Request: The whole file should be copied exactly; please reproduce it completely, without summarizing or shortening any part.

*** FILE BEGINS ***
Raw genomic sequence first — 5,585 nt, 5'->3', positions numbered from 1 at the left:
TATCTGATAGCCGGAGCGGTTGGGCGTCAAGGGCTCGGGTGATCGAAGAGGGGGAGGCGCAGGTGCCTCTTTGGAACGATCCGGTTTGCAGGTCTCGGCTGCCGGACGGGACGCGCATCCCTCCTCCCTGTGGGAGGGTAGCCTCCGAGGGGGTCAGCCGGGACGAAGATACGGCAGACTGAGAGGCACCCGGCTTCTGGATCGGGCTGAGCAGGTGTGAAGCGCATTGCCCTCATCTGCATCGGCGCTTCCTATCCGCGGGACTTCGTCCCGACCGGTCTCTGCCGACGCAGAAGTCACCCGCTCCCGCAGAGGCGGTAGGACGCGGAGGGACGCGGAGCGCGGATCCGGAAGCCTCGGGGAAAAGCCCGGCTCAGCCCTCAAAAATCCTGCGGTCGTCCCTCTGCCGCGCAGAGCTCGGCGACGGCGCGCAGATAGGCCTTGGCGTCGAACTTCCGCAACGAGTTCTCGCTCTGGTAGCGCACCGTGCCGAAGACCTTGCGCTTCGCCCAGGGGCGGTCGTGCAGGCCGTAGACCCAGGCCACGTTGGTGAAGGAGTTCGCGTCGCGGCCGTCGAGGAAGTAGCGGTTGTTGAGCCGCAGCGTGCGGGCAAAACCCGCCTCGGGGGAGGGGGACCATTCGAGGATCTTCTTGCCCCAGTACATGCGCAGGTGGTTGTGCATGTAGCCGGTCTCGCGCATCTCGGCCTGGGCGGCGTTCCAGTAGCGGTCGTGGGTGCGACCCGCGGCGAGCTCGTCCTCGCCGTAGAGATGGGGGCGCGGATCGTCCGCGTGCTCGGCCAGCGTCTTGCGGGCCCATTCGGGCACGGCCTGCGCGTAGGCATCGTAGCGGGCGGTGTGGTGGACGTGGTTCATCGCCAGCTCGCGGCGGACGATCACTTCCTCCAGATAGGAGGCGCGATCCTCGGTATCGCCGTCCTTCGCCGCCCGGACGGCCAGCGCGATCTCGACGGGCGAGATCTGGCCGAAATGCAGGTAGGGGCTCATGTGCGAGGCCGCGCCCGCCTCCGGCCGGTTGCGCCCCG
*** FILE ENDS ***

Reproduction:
Raw genomic sequence first — 5,585 nt, 5'->3', positions numbered from 1 at the left:
TATCTGATAGCCGGAGCGGTTGGGCGTCAAGGGCTCGGGTGATCGAAGAGGGGGAGGCGCAGGTGCCTCTTTGGAACGATCCGGTTTGCAGGTCTCGGCTGCCGGACGGGACGCGCATCCCTCCTCCCTGTGGGAGGGTAGCCTCCGAGGGGGTCAGCCGGGACGAAGATACGGCAGACTGAGAGGCACCCGGCTTCTGGATCGGGCTGAGCAGGTGTGAAGCGCATTGCCCTCATCTGCATCGGCGCTTCCTATCCGCGGGACTTCGTCCCGACCGGTCTCTGCCGACGCAGAAGTCACCCGCTCCCGCAGAGGCGGTAGGACGCGGAGGGACGCGGAGCGCGGATCCGGAAGCCTCGGGGAAAAGCCCGGCTCAGCCCTCAAAAATCCTGCGGTCGTCCCTCTGCCGCGCAGAGCTCGGCGACGGCGCGCAGATAGGCCTTGGCGTCGAACTTCCGCAACGAGTTCTCGCTCTGGTAGCGCACCGTGCCGAAGACCTTGCGCTTCGCCCAGGGGCGGTCGTGCAGGCCGTAGACCCAGGCCACGTTGGTGAAGGAGTTCGCGTCGCGGCCGTCGAGGAAGTAGCGGTTGTTGAGCCGCAGCGTGCGGGCAAAACCCGCCTCGGGGGAGGGGGACCATTCGAGGATCTTCTTGCCCCAGTACATGCGCAGGTGGTTGTGCATGTAGCCGGTCTCGCGCATCTCGGCCTGGGCGGCGTTCCAGTAGCGGTCGTGGGTGCGACCCGCGGCGAGCTCGTCCTCGCCGTAGAGATGGGGGCGCGGATCGTCCGCGTGCTCGGCCAGCGTCTTGCGGGCCCATTCGGGCACGGCCTGCGCGTAGGCATCGTAGCGGGCGGTGTGGTGGACGTGGTTCATCGCCAGCTCGCGGCGGACGATCACTTCCTCCAGATAGGAGGCGCGATCCTCGGTATCGCCGTCCTTCGCCGCCCGGACGGCCAGCGCGATCTCGACGGGCGAGATCTGGCCGAAATGCAGGTAGGGGCTCATGTGCGAGGCCGCGCCCGCCTCCGGCCGGTTGCGCCCCG